‘Only acknowledge your iniquity,
That you have transgressed against the LORD your God
And have scattered your favors to the strangers under every green tree,
And you have not obeyed My voice,’ declares the LORD.
‘Return, O faithless sons,’ declares the LORD;
‘For I am a master to you,
And I will take you one from a city and two from a family,
And I will bring you to Zion.’

“Then I will give you shepherds after My own heart, who will feed you on knowledge and understanding.

“It shall be in those days when you are multiplied and increased in the land,” declares the LORD, “they will no longer say, ‘The ark of the covenant of the LORD.’ And it will not come to mind, nor will they remember it, nor will they miss it, nor will it be made again.

“At that time they will call Jerusalem ‘The Throne of the LORD,’ and all the nations will be gathered to it, to Jerusalem, for the name of the LORD; nor will they walk anymore after the stubbornness of their evil heart.

“In those days the house of Judah will walk with the house of Israel, and they will come together from the land of the north to the land that I gave your fathers as an inheritance. (Jeremiah 3:13-18)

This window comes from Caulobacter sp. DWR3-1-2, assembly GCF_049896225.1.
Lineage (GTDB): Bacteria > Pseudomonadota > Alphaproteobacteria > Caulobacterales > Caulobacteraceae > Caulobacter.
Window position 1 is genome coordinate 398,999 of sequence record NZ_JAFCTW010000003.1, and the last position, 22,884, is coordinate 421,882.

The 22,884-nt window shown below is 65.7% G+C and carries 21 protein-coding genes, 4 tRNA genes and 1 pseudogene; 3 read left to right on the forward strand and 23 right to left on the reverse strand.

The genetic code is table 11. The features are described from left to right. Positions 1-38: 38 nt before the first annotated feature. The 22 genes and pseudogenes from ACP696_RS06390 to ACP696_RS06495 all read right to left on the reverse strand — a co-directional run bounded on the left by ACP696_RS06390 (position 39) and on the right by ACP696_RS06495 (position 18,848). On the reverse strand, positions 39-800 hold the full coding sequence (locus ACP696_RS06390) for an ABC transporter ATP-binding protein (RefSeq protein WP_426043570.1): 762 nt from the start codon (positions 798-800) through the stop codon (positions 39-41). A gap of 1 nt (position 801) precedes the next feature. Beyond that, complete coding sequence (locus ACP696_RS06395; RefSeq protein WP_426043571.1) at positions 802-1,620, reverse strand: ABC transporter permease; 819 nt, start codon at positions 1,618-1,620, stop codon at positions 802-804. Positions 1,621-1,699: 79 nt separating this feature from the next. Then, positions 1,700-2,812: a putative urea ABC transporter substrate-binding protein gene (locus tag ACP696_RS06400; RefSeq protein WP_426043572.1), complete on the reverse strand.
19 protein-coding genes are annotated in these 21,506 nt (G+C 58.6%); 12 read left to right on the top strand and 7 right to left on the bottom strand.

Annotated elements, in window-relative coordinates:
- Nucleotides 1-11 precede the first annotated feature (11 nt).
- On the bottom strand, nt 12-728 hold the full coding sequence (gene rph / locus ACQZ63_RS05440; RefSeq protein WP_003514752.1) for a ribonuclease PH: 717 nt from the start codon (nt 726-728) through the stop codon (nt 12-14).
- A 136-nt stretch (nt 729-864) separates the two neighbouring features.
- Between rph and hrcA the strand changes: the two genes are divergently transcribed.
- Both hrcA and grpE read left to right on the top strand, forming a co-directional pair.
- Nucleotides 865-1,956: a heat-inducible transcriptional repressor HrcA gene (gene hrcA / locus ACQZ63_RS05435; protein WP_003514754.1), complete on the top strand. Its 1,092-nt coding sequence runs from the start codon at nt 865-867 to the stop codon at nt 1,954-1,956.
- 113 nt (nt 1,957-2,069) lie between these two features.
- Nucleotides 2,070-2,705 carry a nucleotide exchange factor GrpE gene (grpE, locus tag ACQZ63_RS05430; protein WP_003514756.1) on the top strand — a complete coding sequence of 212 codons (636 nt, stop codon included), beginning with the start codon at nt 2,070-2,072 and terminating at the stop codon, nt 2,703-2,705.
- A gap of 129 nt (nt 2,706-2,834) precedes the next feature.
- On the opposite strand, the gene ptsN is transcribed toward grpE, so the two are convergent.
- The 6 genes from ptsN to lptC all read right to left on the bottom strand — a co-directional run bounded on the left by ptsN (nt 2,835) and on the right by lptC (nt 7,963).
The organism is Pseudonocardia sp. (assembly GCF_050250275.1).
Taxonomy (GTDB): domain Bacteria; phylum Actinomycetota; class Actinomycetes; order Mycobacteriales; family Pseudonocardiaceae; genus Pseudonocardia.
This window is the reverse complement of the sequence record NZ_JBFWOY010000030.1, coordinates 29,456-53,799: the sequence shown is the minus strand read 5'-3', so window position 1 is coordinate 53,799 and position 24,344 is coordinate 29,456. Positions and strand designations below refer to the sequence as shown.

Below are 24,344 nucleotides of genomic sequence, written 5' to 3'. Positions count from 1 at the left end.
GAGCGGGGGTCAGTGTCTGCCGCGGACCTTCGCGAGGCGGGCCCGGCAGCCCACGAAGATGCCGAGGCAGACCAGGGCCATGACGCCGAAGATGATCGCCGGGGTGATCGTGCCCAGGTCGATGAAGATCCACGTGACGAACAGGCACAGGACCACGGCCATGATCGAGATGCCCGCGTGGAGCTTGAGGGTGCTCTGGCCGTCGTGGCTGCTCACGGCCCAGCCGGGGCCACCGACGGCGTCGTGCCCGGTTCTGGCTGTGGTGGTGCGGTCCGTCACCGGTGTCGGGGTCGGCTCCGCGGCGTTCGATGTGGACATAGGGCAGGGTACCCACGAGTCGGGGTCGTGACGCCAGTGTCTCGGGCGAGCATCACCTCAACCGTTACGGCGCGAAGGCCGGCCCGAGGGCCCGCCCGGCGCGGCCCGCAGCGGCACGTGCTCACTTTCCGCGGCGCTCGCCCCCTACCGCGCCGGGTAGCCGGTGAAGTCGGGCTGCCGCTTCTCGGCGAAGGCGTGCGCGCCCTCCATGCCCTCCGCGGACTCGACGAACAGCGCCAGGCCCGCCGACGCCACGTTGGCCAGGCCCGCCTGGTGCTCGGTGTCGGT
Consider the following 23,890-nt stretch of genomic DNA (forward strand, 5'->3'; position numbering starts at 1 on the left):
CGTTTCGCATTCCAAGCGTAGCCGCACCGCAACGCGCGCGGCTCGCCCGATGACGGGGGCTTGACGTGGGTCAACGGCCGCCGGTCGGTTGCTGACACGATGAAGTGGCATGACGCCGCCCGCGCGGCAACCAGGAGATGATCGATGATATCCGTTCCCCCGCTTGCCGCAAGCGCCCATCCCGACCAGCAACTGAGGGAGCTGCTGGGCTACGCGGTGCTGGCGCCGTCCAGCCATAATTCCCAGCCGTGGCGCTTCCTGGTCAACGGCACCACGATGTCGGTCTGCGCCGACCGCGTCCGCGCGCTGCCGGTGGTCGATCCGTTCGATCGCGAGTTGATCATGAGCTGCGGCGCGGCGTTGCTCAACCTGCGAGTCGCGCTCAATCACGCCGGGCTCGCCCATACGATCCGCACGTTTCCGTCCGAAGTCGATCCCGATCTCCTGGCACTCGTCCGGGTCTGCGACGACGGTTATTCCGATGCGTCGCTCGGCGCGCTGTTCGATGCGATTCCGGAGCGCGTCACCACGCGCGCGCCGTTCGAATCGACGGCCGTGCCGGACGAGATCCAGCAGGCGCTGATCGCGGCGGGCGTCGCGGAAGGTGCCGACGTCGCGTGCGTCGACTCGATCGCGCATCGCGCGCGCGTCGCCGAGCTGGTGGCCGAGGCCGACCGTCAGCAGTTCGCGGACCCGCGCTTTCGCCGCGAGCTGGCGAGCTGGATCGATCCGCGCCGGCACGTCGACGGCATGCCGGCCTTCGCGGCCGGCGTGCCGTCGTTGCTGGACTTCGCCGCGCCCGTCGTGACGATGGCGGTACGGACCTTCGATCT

Confession is good for the soul. It is also the only way that repentance can happen, since you can only repent if you know what you’ve done wrong. Children learn to say “sorry” if they fear they will get in trouble. But that kind of “sorry” is only an empty word tossed like a charm to ward off pain. Only when the child can acknowledge what he or she has done, is there real confession and real repentance. A genuinely repentant heart offers up no excuses, balks at no punishment, complains about no restitution.

Someday, God says, that will happen to his people. Therefore, knowing that future, he assures them that they will, after all is said and done, come back to him and he will restore them to their land. Though much will be different then, they will not miss what used to be.

Though in the time of Jeremiah, people spoke of the ark of the covenant as if it were magic, the time would come when it would be gone for good and no one would care. Obsession about sacred objects and places is misguided. What matters are people, because people are the true sacred objects of God (John 4:21-24).

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About R.P. Nettelhorst

I'm married with three daughters. I live in southern California and I'm a deacon at Quartz Hill Community Church. I spent a couple of summers while I was in college working on a kibbutz in Israel. In 2004, I was a volunteer with the Ansari X-Prize at the winning launches of SpaceShipOne. Member of Society of Biblical Literature, American Academy of Religion, and The Authors Guild
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